Shiurim by Menachem Leibtag
In Memory of Rabbi Abraham Leibtag




1. The standard translation for the Hebrew word 'navi' is the English word 'prophet'. According to the popular understanding of this word, would you say that a 'prophet' [in the Biblical sense] is someone with the ability to foresee the future?

If not, what is the meaning of the word navi [prophet]?

In the Tanach, many different people are described as nevi'im [including God's prophets, false prophets, prophets of Ba'al, Ashera etc.]. Can you explain why the Torah uses the same word - navi - to describe all of them? [Relate to the 'shoresh' [root] of this word.]

Now, read 7:1-2, noting its context based on 6:29-30. Based on these psukim - how would you explain the meaning of the word navi? [Be sure that you can explain (in 7:1) what it means that 'Aharon will be Moshe's navi?'.]

How can the word navi in its context in this pasuk help you understand its meaning in the rest of Tanach? Relate your answer to the meaning of the Hebrew word 'niv' (see Yeshayahu 57:19) & the shoresh ''.

[See also Parshanut question #3 in below.]

2. See 4:10-16, noting Moshe's reluctance to be God's spokesman. Then review 6:29-30, noting Moshe's complaint that he cannot speak to Pharaoh, and God's response in 7:1-2 appointing Aharon to be his spokesman 'instead'.

In your opinion, are these two versions of the same conversation, or are these two totally different events? To support your answer, be sure to read both sections carefully (in their context), and find the differences between them, and why there is a need for both.

Relate this as well to the difference between the stories in 7:8-13 and 4:1-5 (& 4:27-30), and the need for both.

3. In your opinion, when we do find that a navi speaks of the future, is his goal to 'predict' history, or to 'shape' it? From your recollection of Tanach, can you bring any examples of prophets who did either?

In your opinion is a navi permitted to do something or say something on his own initiative; or is he only supposed to act when instructed by God.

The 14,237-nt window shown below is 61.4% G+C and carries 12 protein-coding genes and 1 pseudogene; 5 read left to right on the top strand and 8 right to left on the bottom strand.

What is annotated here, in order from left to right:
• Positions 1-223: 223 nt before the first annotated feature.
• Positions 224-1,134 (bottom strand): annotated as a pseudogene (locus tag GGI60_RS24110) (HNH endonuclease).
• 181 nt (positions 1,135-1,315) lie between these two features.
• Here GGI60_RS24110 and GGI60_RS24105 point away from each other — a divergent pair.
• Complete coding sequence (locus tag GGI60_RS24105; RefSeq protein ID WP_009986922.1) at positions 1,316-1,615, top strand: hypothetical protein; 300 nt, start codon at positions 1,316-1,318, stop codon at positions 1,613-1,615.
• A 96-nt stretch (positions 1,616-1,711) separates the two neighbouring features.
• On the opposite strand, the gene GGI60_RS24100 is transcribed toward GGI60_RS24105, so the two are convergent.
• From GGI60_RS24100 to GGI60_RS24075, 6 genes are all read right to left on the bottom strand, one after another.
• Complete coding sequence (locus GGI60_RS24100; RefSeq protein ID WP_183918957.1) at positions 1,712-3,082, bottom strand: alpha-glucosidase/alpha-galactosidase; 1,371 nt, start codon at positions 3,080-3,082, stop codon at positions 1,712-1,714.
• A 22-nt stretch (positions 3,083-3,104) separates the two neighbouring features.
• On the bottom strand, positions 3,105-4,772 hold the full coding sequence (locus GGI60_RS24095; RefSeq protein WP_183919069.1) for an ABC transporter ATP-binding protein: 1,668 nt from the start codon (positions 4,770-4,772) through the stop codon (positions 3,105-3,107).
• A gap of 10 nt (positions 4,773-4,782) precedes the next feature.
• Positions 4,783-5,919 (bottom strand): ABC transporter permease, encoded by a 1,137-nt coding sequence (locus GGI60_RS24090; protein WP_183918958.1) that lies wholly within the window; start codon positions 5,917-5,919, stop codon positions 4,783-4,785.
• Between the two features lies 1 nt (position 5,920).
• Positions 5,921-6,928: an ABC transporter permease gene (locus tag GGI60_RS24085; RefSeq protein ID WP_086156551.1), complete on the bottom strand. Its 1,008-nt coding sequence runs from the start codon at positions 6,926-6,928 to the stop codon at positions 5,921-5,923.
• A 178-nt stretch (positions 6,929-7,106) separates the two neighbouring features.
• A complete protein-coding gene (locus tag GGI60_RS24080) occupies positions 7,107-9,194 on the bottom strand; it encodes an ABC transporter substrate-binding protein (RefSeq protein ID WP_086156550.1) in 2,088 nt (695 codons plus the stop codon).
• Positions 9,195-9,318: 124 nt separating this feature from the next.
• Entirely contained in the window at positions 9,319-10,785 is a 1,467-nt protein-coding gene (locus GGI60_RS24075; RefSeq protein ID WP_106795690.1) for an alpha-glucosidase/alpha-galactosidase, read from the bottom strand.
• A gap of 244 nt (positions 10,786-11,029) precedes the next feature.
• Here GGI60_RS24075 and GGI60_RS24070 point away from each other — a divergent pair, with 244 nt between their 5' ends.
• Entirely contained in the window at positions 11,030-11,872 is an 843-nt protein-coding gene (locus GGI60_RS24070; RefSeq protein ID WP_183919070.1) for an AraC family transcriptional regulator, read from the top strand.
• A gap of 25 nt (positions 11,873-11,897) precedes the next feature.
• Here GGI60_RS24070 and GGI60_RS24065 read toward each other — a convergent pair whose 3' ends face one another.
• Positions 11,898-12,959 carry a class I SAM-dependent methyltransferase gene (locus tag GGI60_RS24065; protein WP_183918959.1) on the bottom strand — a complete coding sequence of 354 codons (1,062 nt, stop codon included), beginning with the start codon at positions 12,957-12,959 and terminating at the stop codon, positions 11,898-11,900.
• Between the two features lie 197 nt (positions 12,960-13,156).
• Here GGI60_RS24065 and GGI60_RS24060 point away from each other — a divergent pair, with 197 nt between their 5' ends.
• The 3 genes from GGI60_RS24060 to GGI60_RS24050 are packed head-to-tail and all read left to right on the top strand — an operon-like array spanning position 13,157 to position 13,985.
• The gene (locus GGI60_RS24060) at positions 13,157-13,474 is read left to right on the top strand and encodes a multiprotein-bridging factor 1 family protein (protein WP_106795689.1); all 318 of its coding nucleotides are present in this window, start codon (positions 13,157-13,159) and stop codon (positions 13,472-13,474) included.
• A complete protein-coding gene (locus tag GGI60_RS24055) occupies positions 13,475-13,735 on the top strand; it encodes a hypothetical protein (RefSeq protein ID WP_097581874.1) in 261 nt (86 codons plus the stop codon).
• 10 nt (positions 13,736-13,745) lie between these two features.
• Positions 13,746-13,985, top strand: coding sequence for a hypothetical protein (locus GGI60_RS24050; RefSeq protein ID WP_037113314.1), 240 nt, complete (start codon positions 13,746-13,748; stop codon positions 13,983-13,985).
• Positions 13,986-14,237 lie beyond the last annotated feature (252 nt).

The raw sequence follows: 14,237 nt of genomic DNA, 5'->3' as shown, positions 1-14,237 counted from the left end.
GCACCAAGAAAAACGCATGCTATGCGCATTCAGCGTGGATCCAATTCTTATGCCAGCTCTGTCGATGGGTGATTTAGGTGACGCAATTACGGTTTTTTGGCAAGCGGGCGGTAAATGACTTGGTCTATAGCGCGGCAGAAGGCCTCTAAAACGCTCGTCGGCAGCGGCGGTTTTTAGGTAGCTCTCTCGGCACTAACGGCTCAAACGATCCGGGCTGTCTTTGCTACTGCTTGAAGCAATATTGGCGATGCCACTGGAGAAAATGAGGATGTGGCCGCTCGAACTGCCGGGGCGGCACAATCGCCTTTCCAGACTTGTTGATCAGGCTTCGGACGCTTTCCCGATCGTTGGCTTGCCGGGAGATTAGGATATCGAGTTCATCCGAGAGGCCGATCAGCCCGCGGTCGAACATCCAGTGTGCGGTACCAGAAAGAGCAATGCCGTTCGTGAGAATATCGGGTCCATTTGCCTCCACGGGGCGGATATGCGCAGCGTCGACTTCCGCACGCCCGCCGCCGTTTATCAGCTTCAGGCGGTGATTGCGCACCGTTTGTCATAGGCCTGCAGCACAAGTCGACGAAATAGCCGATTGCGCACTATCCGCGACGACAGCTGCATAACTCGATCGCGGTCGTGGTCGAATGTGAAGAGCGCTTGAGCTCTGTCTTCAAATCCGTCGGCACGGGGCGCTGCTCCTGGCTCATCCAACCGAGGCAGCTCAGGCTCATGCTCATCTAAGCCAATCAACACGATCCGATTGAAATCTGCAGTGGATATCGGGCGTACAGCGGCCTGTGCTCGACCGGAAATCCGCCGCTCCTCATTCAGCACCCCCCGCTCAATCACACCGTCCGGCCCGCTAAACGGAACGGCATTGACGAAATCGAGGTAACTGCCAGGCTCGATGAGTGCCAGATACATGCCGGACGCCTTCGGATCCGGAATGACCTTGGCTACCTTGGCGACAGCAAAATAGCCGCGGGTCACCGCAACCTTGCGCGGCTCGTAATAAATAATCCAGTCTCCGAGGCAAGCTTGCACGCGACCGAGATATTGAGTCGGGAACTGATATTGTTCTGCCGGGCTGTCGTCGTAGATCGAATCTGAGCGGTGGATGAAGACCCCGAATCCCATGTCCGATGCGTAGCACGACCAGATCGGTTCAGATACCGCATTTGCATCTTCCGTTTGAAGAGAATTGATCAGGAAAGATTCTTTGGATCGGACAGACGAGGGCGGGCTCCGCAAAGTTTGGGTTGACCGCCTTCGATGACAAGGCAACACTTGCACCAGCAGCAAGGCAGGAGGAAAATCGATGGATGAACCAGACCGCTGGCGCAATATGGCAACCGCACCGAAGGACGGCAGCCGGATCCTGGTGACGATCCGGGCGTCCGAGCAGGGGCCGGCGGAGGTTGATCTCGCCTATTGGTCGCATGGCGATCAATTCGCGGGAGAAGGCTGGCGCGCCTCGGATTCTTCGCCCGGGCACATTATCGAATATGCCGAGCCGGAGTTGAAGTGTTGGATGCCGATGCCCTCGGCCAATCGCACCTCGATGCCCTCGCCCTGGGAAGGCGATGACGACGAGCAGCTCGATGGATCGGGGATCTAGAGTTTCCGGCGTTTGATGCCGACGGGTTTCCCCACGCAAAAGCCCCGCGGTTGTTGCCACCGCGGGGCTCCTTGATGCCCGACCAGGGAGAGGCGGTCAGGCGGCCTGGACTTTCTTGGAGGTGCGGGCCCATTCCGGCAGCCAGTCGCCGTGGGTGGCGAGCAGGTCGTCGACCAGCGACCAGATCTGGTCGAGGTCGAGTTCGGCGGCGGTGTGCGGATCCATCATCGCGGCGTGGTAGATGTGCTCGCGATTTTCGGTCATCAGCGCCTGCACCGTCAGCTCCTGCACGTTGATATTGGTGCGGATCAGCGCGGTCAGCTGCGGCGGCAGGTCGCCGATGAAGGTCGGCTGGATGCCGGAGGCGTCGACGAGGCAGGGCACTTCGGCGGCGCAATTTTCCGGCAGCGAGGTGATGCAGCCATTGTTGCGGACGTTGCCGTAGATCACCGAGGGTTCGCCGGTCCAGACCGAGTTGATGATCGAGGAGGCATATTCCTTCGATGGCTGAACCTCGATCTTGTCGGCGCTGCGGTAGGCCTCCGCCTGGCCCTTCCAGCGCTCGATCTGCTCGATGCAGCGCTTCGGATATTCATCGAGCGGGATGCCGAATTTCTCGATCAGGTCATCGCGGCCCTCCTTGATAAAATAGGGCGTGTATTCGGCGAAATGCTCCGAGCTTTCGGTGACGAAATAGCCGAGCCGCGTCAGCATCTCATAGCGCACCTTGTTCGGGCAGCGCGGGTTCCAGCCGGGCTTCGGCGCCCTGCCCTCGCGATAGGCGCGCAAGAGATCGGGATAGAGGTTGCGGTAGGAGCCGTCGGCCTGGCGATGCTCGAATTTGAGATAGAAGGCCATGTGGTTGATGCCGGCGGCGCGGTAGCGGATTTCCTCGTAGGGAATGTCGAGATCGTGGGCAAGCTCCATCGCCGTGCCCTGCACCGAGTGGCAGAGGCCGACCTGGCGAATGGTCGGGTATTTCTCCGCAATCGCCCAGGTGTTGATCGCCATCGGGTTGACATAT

1. To the best of your recollection, when Moshe hit his 'mateh' [staff] on the ground - what did it turn in to? [Also, in front of whom did he perform this 'trick'?]

To 'refresh your memory', carefully review both the stories in 7:8-13 and 4:1-5 (& 4:27-30), noting their context. Make sure to note the difference between the 'tanin' and the 'nachash'. Can you explain the need for both instances, and why each one is slightly different. Attempt to explain the need for each 'sign', and what it came to prove.

Attempt to explain the difference between the words 'ot' and 'mofet', and explain how they relate to each respective story.

2. Now, review Breishit 1:21 in its context, and Breishit 3:1in its context. Can you explain how these two stories can shed light on the above question?

Relate to what Moshe must prove to Pharaoh, and what he must prove to Bnei Yisrael.


1. In your opinion, what was purpose of the 'Ten Plagues'? Can you explain why ten were necessary (i.e. why one plague would not have been enough]?

Was their primary purpose to convince Pharaoh to allow Bnei Yisrael to leave Egypt, or did their purpose relate to Am Yisrael as well? If so, how are these two purposes related?

[In your answer, relate to 3:18-22, 5:1-4, 7:1-6, & 10:1-2.]

2. In our shiur on Parshat Shmot, we explained how the process of Yetziat Mitzrayim can be understood as God's fulfillment of his promise in brit bein ha-btarim. First of all, review Breishit chapter 15, especially 15:13-15 to verify this point. Then, identify which specific pasuk in that covenant 'foresees' that God may send 'plagues' to punish Am Yisrael's oppressor.

Then, attempt to relate each pasuk in 15:7-8, 15:13-15 & 15:18 to a stage in the process of Yetziat Mitzrayim. Then, attempt to find psukim in Shmot 3:6-22, 6:2-9 and 11:1-6 that support your answer. Finally, note Shmot 12:40-41 (in their context). How do these psukim relate to the above question?

3. Based on the above psukim from brit bein ha-btarim (mentioned above), had Pharaoh not 'hardened his heart' and allowed Bnei Yisrael to leave, would have all the ten plagues been necessary? [If so, would there have been a need for them to be so severe?]

In your opinion, did Pharaoh have 'bechira chofshit' [freedom of choice], or was it 'pre-destined' that he would enslave Am Yisrael? If it was pre-destined, why is God so angry with Pharaoh, and why must he be punished?

Does brit bein ha-btarim predict the degree of severity of either Bnei Yisrael's enslavement or Pharoah's punishment? [Could one understand the severity of the plagues as a function of Pharaoh's constant refusal?]

As you review the Makkot, note when the Torah mentions that Pharaoh hardened his heart, in contrast to when it mentions that God hardened his heart! Relate as well to Shmot 4:21-23 & 7:3-6.

Finally, see Rambam Hilchot Teshuva chapter 6!

4. Review 7:1-7 (especially 7:3-6). Does this short 'parshia' describe one specific event or a set of events? [Be sure that you can explain 7:6, and how it relates to 5:2.]